It is widely known that every person is entitled to their own opinion and their right to express it. However, this concept is not yet respected enough for it to function seamlessly. It seems to act as if it were the carton of petrol thrown on the fire. In the last week, it is fair to say that the world has been caught up in a furious media storm surrounding the Royal Interview hosted by Oprah Winfrey. Media headlines have fired the shots back and forth between those who defend the Duke and Duchess of Sussex, and those who support the rest of the Royal family. Buckingham Palace have announced in their recent statement, that they would deal with the serious accusations of racism within the institution in a private manner. However, understandably, to a large extent the press and the rest of the public feel they are considerably involved in the debate at this point, and for some, it may be difficult to push their sentiments aside and take a step back from the frontline.
Indeed, this was the case for the anchor of Good Morning Britain, Piers Morgan. Having openly built himself a record of longstanding disdain for Meghan Markle; when challenged on it, he made the pivotal and sudden decision to leave GMB all-together. In a tweet following the breaking news, he brings to the table the reminder that Freedom of Speech is an integral part of our society. He echoed Churchill’s words, “some people’s idea of free speech is that they are free to say what they like, but if anyone says anything back, that is an outrage”. Meghan herself claims in the interview that she was “silenced” by the palace, despite experiencing serious mental health issues. But underneath all of this, there is a great importance to distinguish between freedom of speech, and the danger of revealing statements and accusations which have little evidential standing. For example, in the trial following the insurrection of the Capitol by Trump supporters, Trump’s lawyers argued that he was protected under the argument of free speech. However, where Trump saw his entitlement as free speech, the majority saw it as an incitement to violence. The complication is exacerbated by the need to balance freedom of speech against the plethora of other rights such as public safety.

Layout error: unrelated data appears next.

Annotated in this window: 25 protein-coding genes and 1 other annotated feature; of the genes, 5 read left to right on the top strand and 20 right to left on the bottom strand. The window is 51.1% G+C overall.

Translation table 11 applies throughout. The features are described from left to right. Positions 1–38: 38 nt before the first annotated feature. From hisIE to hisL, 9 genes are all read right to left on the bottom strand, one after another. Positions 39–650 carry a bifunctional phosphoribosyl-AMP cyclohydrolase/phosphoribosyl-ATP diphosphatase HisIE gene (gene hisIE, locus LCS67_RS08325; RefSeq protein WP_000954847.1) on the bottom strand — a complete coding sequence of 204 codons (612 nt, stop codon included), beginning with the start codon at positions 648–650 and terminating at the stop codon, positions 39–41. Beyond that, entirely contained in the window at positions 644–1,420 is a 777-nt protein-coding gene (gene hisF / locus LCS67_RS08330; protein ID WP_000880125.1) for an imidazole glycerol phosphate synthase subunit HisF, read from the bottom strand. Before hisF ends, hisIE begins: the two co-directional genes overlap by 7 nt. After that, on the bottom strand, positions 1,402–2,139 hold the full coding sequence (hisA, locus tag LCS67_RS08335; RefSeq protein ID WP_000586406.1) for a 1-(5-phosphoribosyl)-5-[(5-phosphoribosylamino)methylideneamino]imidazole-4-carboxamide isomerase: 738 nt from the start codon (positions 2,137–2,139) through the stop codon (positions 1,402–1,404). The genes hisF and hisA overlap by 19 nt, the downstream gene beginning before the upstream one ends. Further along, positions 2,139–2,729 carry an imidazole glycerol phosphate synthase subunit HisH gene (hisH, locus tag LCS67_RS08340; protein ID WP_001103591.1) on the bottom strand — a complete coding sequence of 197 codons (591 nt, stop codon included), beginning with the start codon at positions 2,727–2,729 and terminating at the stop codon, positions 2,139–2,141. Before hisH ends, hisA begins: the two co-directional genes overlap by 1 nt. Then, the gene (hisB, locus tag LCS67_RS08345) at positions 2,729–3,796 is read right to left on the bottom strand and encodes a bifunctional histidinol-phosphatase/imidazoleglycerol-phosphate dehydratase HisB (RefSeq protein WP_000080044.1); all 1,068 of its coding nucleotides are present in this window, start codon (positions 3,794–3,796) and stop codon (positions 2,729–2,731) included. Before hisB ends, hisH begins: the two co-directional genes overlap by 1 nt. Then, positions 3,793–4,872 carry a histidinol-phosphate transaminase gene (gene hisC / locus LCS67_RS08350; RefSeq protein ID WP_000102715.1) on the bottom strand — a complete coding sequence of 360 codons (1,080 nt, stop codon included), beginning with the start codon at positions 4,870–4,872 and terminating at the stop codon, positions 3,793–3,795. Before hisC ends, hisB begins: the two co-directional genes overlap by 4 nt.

The question of free speech has always added a dimension of fragility to social debates, and often leads to tragic violence. It is legally protected under the Human Rights Act 1999, article 10, where political, artistic, and commercial expression are legitimate and entitled rights under human rights law. But even within the black and white of the law, free speech lies under the shade of subjectivity. Even within the Human Rights Act, there are limitations to the circumstances where free speech can be defended. The lines which surround freedom of speech are constantly blurred, particularly under the heat of public debate and scrutiny. Under a legal microscope, the matter is grey, and boils down to a wholly subjective nature. Simultaneously, we have countries who pride themselves on the presence of free speech within their constitutions, and in contrast, we have large powers such as Russia, where controversial figures such as Navalny have been censored, even imprisoned. There has been considerable concern over the protests of anti-vaccine protestors, who argue that society has suffocated under the presence of a pseudo-pandemic.
Where does our responsibility lie to define and uphold the principles of free speech? Is it realistic to aspire to an international standard of free speech?
Freedom of Speech will continue to fuel political fires for years to come, but ultimately it falls under the responsibility of world leaders, and indeed ourselves to question and challenge the statements we hear in the whirlwind of media debate. Remembering Voltaire’s words, “I may not agree with what you have to say, but I will defend to the death your right to say it”.